In the beginning God created heaven and earth. And the earth was void and empty, and darkness was upon the face of the deep; and the spirit of God moved over the waters. And God said: Be light made. And light was made. And God saw the light that it was good; and he divided the light from the darkness. And he called the light Day, and the darkness Night; and there was evening and morning one day.
In the beginning, when God created the heavens and the earth, the earth was a formless wasteland, and darkness covered the abyss, while a mighty wind swept over the waters. Then God said, 'Let there be light', and there was light. God saw how good the light was. God then separated the light from the darkness. God called the light 'day' and the darkness he called 'night'. Thus evening came, and morning followed—the first day.
|A page from the Gutenberg|
Bible. I don't read in Latin.
Like so many people my age or older, I grew up hearing the King James Version read in church and at home. I was a teenager before I found out there were other versions. Ong goes on to explain after these passages just why one or the other appeals to a brain trained by orality or literacy, but (surprise!) despite being a literate person in a literate culture, I prefer the first passage. Why? Because from my earliest days, the Bible has been spoken word.
That isn't to say I don't read the Bible. But I've found in recent years that I prefer to read from a paraphrase in modern English rather than a strict translation. However, if I'm reading aloud or hearing it read, I prefer those older translations. And now I'm wondering if that isn't because the older versions adhere to the conventions of oral tradition they descended from (the Old Testament, at least, was spoken before it was written, whereas much of the New Testament was written with the intent that it would be read aloud). Those conventions make them easier to read aloud and easier for the hearers to remember them.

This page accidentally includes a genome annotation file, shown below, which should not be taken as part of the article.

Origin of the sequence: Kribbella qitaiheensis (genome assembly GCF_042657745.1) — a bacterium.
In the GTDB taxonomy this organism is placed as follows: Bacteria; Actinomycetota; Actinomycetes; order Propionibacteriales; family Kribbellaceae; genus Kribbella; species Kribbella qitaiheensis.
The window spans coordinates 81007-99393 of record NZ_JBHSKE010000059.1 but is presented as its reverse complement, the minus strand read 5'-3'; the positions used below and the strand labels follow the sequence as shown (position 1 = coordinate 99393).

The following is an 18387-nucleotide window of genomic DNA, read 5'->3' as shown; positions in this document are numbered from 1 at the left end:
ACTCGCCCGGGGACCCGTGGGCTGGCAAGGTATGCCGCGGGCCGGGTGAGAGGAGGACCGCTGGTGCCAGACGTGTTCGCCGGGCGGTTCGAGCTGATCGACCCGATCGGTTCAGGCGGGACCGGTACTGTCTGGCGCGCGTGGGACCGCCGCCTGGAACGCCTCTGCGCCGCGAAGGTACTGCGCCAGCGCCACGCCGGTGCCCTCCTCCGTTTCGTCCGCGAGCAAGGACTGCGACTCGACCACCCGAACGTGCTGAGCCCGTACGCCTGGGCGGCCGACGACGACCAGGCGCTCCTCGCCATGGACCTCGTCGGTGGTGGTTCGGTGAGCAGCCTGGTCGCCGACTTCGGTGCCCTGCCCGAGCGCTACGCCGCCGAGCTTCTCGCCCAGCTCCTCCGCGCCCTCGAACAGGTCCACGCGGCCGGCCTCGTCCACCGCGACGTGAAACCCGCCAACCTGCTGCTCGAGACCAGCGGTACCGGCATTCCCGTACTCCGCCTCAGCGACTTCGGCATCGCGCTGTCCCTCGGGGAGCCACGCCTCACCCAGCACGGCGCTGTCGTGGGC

What's my point? Some things were meant to be read aloud, and some things-- the Bible among them-- were meant to be shared. I wonder if Christendom hasn't lost something as we've gradually made Bible-reading a solitary, rather than community, act. I wonder if by focusing on snippets and bits at a time, as we often do in Bible studies or sermons, we miss out on the joy of the whole.
I don't know the answer. But I do know that I'm going to suggest to my husband that we regain some of that community by reading together, instead of alone, and see what happens.
Do you read aloud? (Anything, not just the Bible.) To adults, or children, or both? Does it feel natural?
Source: Ong, Walter J. (2007-03-16). Orality and Literacy: The Technologizing of the Word (New Accents) (pp. 36-37). Taylor & Francis. Kindle Edition.